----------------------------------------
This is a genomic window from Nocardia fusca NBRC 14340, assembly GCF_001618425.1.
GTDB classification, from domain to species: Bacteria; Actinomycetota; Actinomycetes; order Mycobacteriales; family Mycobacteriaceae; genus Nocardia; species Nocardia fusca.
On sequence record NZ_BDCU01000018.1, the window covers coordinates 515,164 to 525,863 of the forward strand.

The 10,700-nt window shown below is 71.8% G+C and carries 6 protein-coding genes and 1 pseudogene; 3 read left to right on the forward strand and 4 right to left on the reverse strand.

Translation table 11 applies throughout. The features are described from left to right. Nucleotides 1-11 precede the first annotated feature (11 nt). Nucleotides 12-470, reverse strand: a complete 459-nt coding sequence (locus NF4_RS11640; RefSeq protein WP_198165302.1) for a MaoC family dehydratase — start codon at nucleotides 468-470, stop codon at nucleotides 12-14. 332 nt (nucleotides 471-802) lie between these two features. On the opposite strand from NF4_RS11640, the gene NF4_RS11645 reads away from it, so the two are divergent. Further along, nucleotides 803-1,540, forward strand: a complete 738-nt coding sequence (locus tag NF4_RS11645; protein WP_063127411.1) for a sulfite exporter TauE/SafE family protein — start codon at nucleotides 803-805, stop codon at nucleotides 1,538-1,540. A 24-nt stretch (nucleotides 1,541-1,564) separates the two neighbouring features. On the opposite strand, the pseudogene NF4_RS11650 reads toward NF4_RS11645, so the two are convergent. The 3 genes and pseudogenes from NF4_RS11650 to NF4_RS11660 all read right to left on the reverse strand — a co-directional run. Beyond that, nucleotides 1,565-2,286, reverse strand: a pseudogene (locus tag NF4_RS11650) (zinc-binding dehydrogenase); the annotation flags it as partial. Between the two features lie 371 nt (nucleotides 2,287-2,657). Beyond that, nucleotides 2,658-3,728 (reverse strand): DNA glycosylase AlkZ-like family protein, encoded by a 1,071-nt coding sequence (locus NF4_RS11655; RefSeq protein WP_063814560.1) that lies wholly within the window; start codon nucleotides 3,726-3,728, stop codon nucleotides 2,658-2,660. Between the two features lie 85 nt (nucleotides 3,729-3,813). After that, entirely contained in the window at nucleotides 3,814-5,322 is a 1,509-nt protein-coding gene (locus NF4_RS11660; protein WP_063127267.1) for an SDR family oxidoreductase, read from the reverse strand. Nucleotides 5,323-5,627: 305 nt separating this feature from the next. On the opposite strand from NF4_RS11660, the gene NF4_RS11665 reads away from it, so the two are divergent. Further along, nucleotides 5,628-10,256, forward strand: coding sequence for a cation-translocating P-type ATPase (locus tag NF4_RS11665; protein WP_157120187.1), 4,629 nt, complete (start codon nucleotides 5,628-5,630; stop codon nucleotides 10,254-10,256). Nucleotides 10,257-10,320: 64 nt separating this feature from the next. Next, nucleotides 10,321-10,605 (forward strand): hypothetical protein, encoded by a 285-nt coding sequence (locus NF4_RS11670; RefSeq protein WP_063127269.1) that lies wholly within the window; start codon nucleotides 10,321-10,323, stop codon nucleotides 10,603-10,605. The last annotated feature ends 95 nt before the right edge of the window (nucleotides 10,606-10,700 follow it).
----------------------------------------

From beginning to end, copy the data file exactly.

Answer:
This is a genomic window from Nocardia fusca NBRC 14340, assembly GCF_001618425.1.
GTDB classification, from domain to species: Bacteria; Actinomycetota; Actinomycetes; order Mycobacteriales; family Mycobacteriaceae; genus Nocardia; species Nocardia fusca.
On sequence record NZ_BDCU01000018.1, the window covers coordinates 515,164 to 525,863 of the forward strand.

The 10,700-nt window shown below is 71.8% G+C and carries 6 protein-coding genes and 1 pseudogene; 3 read left to right on the forward strand and 4 right to left on the reverse strand.

Translation table 11 applies throughout. The features are described from left to right. Nucleotides 1-11 precede the first annotated feature (11 nt). Nucleotides 12-470, reverse strand: a complete 459-nt coding sequence (locus NF4_RS11640; RefSeq protein WP_198165302.1) for a MaoC family dehydratase — start codon at nucleotides 468-470, stop codon at nucleotides 12-14. 332 nt (nucleotides 471-802) lie between these two features. On the opposite strand from NF4_RS11640, the gene NF4_RS11645 reads away from it, so the two are divergent. Further along, nucleotides 803-1,540, forward strand: a complete 738-nt coding sequence (locus tag NF4_RS11645; protein WP_063127411.1) for a sulfite exporter TauE/SafE family protein — start codon at nucleotides 803-805, stop codon at nucleotides 1,538-1,540. A 24-nt stretch (nucleotides 1,541-1,564) separates the two neighbouring features. On the opposite strand, the pseudogene NF4_RS11650 reads toward NF4_RS11645, so the two are convergent. The 3 genes and pseudogenes from NF4_RS11650 to NF4_RS11660 all read right to left on the reverse strand — a co-directional run. Beyond that, nucleotides 1,565-2,286, reverse strand: a pseudogene (locus tag NF4_RS11650) (zinc-binding dehydrogenase); the annotation flags it as partial. Between the two features lie 371 nt (nucleotides 2,287-2,657). Beyond that, nucleotides 2,658-3,728 (reverse strand): DNA glycosylase AlkZ-like family protein, encoded by a 1,071-nt coding sequence (locus NF4_RS11655; RefSeq protein WP_063814560.1) that lies wholly within the window; start codon nucleotides 3,726-3,728, stop codon nucleotides 2,658-2,660. Between the two features lie 85 nt (nucleotides 3,729-3,813). After that, entirely contained in the window at nucleotides 3,814-5,322 is a 1,509-nt protein-coding gene (locus NF4_RS11660; protein WP_063127267.1) for an SDR family oxidoreductase, read from the reverse strand. Nucleotides 5,323-5,627: 305 nt separating this feature from the next. On the opposite strand from NF4_RS11660, the gene NF4_RS11665 reads away from it, so the two are divergent. Further along, nucleotides 5,628-10,256, forward strand: coding sequence for a cation-translocating P-type ATPase (locus tag NF4_RS11665; protein WP_157120187.1), 4,629 nt, complete (start codon nucleotides 5,628-5,630; stop codon nucleotides 10,254-10,256). Nucleotides 10,257-10,320: 64 nt separating this feature from the next. Next, nucleotides 10,321-10,605 (forward strand): hypothetical protein, encoded by a 285-nt coding sequence (locus NF4_RS11670; RefSeq protein WP_063127269.1) that lies wholly within the window; start codon nucleotides 10,321-10,323, stop codon nucleotides 10,603-10,605. The last annotated feature ends 95 nt before the right edge of the window (nucleotides 10,606-10,700 follow it).